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BEST OF 2018 – Editor’s Picks

BEST OF 2018 – Editor’s Picks

2018! What a year it’s been! We’ve had so many exciting things come across our collective desks that it was…

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Talking with Big Thief on making connections through storytelling and emotions

Thursday 30th, June 2016 / 17:57
By Jamie Goyman
Photo: Michael Buishas

Photo: Michael Buishas

VANCOUVER — “[Music] came from a need to materialize all the twists and turns in my gut, to let them loose. We all see things that others don’t, it’s a simple choice to bring them out.”

Brooklyn, NY is a swelling pool of creative inclination that has nurtured countless artists through the years and Big Thief is the latest to emerge. Big Thief is not the type of band to hold back, emotionally or musically. Years of musicianship behind each member pre-meditatively greased the wheels for the band to lay out one of the top releases of 2016, Masterpiece (Saddle Creek Records). The opening track hits listeners with precisely what the band seeks to do – connect through the masterpiece of existence.

Lead singer Adrianne Lenker’s voice, full of soft, petal-like textures mixed with a rough overlay, takes hold of listeners from beginning to end. Accompanied by the experimental, improvised, and perfected arrangements between bass (Max Oleartchik), drums (James Krivchenia), and guitars (Buck Meek & Adrianne Lenker), the album has managed to pull ahead of the crowd and make the kind of impact bands hope for but rarely truly expect. “It’s been humbling to meet new people at our recent shows who have developed a relationship with the songs, and therefore a certain relationship with us, and share these brief moments of kinship and love,” tells Meek.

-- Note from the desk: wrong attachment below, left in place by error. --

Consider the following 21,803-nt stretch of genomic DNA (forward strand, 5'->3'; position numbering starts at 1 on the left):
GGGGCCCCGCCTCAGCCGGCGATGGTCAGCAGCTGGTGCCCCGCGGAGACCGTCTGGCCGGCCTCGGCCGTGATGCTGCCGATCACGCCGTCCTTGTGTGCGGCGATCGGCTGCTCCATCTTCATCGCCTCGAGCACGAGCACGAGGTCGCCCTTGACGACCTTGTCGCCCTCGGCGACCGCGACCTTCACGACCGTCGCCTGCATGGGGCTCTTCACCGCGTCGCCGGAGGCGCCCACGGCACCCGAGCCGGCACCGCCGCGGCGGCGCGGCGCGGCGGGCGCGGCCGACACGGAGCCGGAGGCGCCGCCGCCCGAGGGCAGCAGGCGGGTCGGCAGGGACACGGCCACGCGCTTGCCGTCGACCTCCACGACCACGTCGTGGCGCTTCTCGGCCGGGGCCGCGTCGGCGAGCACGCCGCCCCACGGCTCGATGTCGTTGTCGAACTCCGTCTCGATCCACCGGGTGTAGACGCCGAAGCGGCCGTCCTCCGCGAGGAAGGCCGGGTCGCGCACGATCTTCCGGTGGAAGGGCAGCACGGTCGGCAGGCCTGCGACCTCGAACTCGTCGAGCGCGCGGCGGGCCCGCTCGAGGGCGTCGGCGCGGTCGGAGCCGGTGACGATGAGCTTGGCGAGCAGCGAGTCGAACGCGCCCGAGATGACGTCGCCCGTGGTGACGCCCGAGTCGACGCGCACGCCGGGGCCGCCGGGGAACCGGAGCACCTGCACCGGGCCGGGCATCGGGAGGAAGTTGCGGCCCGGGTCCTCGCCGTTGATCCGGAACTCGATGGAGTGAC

Finishing off a week supporting M Ward in the Midwest, caught mid tour and taking a break from the various possibilities of touring in a van for hours (picture a sea of comforters with blasting AC, Satie on the stereo, and a little oregano plant named Martha), Meek explains just what they are trying to communicate with each track from the album: “That emotions are sexy,” and yes they fucking are. “’Little Arrow’ is one of my favorites because Adrianne wrote it in the middle of the night during the recording session, while everyone was sleeping, and recorded it on a cheap tape player the moment she finished writing it. We considered re-tracking it, but that first version was so pure, like a birth, it seemed natural to use it as opening track on our debut album,” says Meek, a true look at the intimacy and thought process that goes on when these four begin recording.

For the first two years, Big Thief was a duo made up of Meek and Lenker. Touring in a 1987 RV van with captain’s chairs and roses on the dash, the two kept going and made it all work, always keeping themselves open to possible future collaborations. “We may have gone on that way forever, but Max and James fell down our chimney one day and we’ve been a four piece ever since.” Who could ask for more? With the band then complete, 2014 kicked off the riffs, tones, and lyrical hits that have become synonymous with what Big Thief offers. From the lyrically packed “Masterpiece” to “Paul” and its soft coo of vocals and chords or the simplicity that comes with “Real Love,” the album is stacked from A to Z capturing the attempted utilization and manipulation of love, loss, and pain while also attempting to let go. “Adrianne writes the bones and heart of a song, lyrics, melody, chords, etc, then brings it to the band, and we play it over and over [tweaking where necessary]… we meditate on an alchemy of intention and spontaneity throughout the whole process.”

Giving a glimpse into the upcoming months for Big Thief, Meek dishes on supporting Kevin Morby for a week in June, their first headline tour up the West Coast and back to New York with support from Luke Temple, and finally a European tour with M Ward in the fall.

So, are you hungry for Big Thief to hit you with all the right chords yet? This one is highly recommended, a live show that sits perfectly balanced between just enough and a little more never hurt anyone. It’s the not to be missed type, where the raw energy and tenderness that make up Big Thief comes to life before your ears/eyes. Who knows you might just get fed, “Maybe we’ll make waffles on stage and pass them out with strawberries.”

Big Thief performs at the Biltmore on July 9.

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